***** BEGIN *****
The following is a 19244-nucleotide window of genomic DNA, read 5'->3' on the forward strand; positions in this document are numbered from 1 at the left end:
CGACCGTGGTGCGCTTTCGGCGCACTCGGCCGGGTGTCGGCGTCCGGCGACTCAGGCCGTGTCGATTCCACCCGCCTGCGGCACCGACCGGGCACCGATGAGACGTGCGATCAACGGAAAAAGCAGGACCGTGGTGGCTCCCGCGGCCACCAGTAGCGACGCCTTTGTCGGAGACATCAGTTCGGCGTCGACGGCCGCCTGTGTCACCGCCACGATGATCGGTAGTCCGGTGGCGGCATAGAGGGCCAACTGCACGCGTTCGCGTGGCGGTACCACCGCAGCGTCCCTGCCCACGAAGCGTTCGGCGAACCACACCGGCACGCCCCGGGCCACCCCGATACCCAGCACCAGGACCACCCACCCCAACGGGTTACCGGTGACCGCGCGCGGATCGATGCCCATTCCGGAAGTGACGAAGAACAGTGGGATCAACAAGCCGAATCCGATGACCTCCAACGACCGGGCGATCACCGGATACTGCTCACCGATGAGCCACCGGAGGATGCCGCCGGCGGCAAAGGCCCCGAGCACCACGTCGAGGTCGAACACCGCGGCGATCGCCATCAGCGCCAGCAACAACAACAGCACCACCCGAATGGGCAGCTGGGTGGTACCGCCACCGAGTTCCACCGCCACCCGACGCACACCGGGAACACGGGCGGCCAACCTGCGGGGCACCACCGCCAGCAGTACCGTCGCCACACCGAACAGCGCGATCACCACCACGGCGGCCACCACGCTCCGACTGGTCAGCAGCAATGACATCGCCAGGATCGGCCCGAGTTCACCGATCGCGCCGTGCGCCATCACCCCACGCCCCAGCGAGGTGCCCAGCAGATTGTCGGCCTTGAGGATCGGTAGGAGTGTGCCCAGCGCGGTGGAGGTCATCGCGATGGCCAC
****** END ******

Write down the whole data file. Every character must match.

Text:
The following is a 19244-nucleotide window of genomic DNA, read 5'->3' on the forward strand; positions in this document are numbered from 1 at the left end:
CGACCGTGGTGCGCTTTCGGCGCACTCGGCCGGGTGTCGGCGTCCGGCGACTCAGGCCGTGTCGATTCCACCCGCCTGCGGCACCGACCGGGCACCGATGAGACGTGCGATCAACGGAAAAAGCAGGACCGTGGTGGCTCCCGCGGCCACCAGTAGCGACGCCTTTGTCGGAGACATCAGTTCGGCGTCGACGGCCGCCTGTGTCACCGCCACGATGATCGGTAGTCCGGTGGCGGCATAGAGGGCCAACTGCACGCGTTCGCGTGGCGGTACCACCGCAGCGTCCCTGCCCACGAAGCGTTCGGCGAACCACACCGGCACGCCCCGGGCCACCCCGATACCCAGCACCAGGACCACCCACCCCAACGGGTTACCGGTGACCGCGCGCGGATCGATGCCCATTCCGGAAGTGACGAAGAACAGTGGGATCAACAAGCCGAATCCGATGACCTCCAACGACCGGGCGATCACCGGATACTGCTCACCGATGAGCCACCGGAGGATGCCGCCGGCGGCAAAGGCCCCGAGCACCACGTCGAGGTCGAACACCGCGGCGATCGCCATCAGCGCCAGCAACAACAACAGCACCACCCGAATGGGCAGCTGGGTGGTACCGCCACCGAGTTCCACCGCCACCCGACGCACACCGGGAACACGGGCGGCCAACCTGCGGGGCACCACCGCCAGCAGTACCGTCGCCACACCGAACAGCGCGATCACCACCACGGCGGCCACCACGCTCCGACTGGTCAGCAGCAATGACATCGCCAGGATCGGCCCGAGTTCACCGATCGCGCCGTGCGCCATCACCCCACGCCCCAGCGAGGTGCCCAGCAGATTGTCGGCCTTGAGGATCGGTAGGAGTGTGCCCAGCGCGGTGGAGGTCATCGCGATGGCCAC